Siren’s Call

Family portrait of Antonio and Carla Sersale, with sons Francesco and Aldo at their hotel, Le Sirenuse

Antonio and Carla Sersale with sons Francesco (left) and Aldo

Positano, as viewed from La Sponda restaurant at Le Sirenuse

Positano, as viewed from La Sponda at Le Sirenuse. Portrait by Roberto Salomone, courtesy of Le Sirenuse

By Mark Ellwood

Italy is the land of luxurious family-run hotels, those properties whose appeal lies far beyond mere bricks and mortar. One such storied site is Le Sirenuse, on the Amalfi Coast, established in the early 1950s just as the era of la dolce vita began. It’s retained that glamorous sheen in the decades since, as it was passed down through generations. Now, a new guard is taking up the baton: After stints at wellness mecca The Well, and Mandarin Oriental, respectively, 29-year-old Francesco Sersale and his older brother Aldo, 30, are being primed by their father Antonio to take the helm of the beloved hotel. Here, we catch up with the pair.

What are some of the endeavors you’re focused on at Le Sirenuse?
Francesco: A lot of the work we do is focused on continuously improving the guest experience. We strive to add small details that make the difference when staying at Le Sirenuse. Recently, we created a self-guided tour of the hotel’s art collection, for example. At our store, Emporio Sirenuse, we offer a range of products so that a younger generation is able to buy into the brand at a more reasonable price point.

Unlike your past roles in more corporate- structured hospitality, Aldo, here you’re a part of a multigenerational family business. What are some of the greatest differences you’ve seen?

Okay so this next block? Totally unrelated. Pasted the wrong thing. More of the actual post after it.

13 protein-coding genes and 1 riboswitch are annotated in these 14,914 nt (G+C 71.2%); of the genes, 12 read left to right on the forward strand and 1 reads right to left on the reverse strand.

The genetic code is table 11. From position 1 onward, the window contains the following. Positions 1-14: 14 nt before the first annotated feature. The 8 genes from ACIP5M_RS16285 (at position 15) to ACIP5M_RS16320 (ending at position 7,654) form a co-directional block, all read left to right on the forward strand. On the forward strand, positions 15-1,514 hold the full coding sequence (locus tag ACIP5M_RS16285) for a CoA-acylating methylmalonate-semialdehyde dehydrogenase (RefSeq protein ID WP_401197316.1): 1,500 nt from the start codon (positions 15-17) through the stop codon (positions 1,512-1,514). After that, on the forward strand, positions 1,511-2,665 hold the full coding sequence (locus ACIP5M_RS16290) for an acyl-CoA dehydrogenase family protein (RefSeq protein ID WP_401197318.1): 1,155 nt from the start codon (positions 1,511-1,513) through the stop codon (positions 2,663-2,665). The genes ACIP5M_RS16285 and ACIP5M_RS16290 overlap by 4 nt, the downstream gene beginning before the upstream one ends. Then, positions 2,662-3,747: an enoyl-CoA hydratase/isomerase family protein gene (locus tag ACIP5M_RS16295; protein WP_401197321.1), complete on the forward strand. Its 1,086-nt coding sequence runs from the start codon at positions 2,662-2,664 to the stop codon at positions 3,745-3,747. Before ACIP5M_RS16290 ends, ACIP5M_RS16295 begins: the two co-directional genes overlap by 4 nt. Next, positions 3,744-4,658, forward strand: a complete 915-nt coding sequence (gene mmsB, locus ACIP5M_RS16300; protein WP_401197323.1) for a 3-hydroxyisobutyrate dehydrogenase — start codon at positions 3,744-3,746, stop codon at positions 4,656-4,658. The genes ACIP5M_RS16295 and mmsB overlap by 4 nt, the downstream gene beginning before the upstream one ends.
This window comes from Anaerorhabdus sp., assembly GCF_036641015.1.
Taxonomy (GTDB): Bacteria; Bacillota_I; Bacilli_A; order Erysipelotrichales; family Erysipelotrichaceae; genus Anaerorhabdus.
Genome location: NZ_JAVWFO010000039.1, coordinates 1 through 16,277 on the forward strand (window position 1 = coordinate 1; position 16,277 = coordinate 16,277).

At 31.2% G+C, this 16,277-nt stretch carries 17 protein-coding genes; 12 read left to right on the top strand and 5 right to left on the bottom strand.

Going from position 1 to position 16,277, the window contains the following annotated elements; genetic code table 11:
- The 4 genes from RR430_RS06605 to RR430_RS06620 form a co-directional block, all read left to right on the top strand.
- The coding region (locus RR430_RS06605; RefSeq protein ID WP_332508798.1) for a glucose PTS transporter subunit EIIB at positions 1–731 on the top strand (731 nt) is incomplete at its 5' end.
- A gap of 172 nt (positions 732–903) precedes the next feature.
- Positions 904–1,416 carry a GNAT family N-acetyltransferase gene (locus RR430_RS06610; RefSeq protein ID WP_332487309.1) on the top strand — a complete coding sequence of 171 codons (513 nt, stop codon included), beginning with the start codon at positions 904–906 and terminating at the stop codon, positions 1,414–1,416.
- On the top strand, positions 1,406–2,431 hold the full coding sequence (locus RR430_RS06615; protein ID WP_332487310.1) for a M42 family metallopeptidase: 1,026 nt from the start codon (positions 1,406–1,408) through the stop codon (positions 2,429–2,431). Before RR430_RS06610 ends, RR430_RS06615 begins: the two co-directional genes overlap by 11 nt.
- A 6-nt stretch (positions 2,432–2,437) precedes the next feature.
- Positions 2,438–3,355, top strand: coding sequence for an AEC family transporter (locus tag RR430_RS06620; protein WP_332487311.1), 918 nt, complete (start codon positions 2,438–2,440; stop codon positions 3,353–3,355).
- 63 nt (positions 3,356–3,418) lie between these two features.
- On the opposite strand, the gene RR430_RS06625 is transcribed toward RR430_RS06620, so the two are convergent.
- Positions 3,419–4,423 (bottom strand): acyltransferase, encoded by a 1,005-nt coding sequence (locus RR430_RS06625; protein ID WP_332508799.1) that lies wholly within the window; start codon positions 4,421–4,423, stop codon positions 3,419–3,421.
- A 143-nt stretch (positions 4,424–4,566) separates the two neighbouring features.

You have a responsibility to those who came before you; you have to improve, keep up with the times, but it’s not like you should come in and change everything. I’m also constantly in awe of the speed at which my father resolves issues.

View of boats in Positano from the restaurant balcony at the Sirenuse hotel

Capturing the coastline from one of the hotel’s terraces

You were schooled in London, and vacations there were your first experience in hospitality.
Francesco: We went to boarding school, and my grandfather had a house in London, where we went over the weekends. Once we were a little older, in high school, our parents stopped coming for the breaks, so we started inviting friends to stay at the house. It was the first time we started becoming hosts, and it taught me that hospitality runs in our veins. It’s what makes us happy.

Aldo, you’ve lived and worked in Miami Beach. Tell me what your memories are.
I moved from New York to join the Sirenuse team at the Four Seasons Surf Club hotel in early 2020, but by March, due to shelter in place, we had closed, so I wasn’t there for very long. Personally, I was ready to go back to living by the beach-like we did growing up in Italy. I really enjoyed slowing down compared to life in New York.

Many Italian resort hotels like yours are attempting to extend their seasons now, in part thanks to the brutally hot weather that’s typical in midsummer. Your Dolce Vitality program is intended to do that, too.
Francesco: My father started the program in 2018. It’s a way to do something interesting out of season: we run Dolce Vitality at the start of the season before we open, and one to close it out, which this year is set for October 29. The focus is to show that there’s more to this place than a basket of lemons and a Vespa. We basically sell a very small group—a maximum of 25 people—a highly structured program that runs for five days: there are daily hikes, yoga, massage, and a wonderful pescatarian menu.

The interior of La Sponda restaurant at the Sirenuse hotel, Positano

La Sponda restaurant at Le Sirenuse

If someone’s coming to stay this summer at Le Sirenuse, what’s your top tip for their trip?
Francesco: Either very early in the morning or late in the evening, go for a hike in the mountains up to the stunning plateau of Monte Comune. On a clear day, you can see 360 degrees, from Mount Vesuvius and the Bay of Naples to Ischia, Procida, and Capri, all the way to the islands of Li Galli and back to Positano. There are a lot of beautiful hikes that are fairly untrodden, raw and beautiful. People are obsessed with the views at the hotel—but from there, you get to see them from 300 to 400 meters higher in the air.


What To Pack

Channel that dolce vita vibe with our Amalfi Coast edit, below. Ciao!


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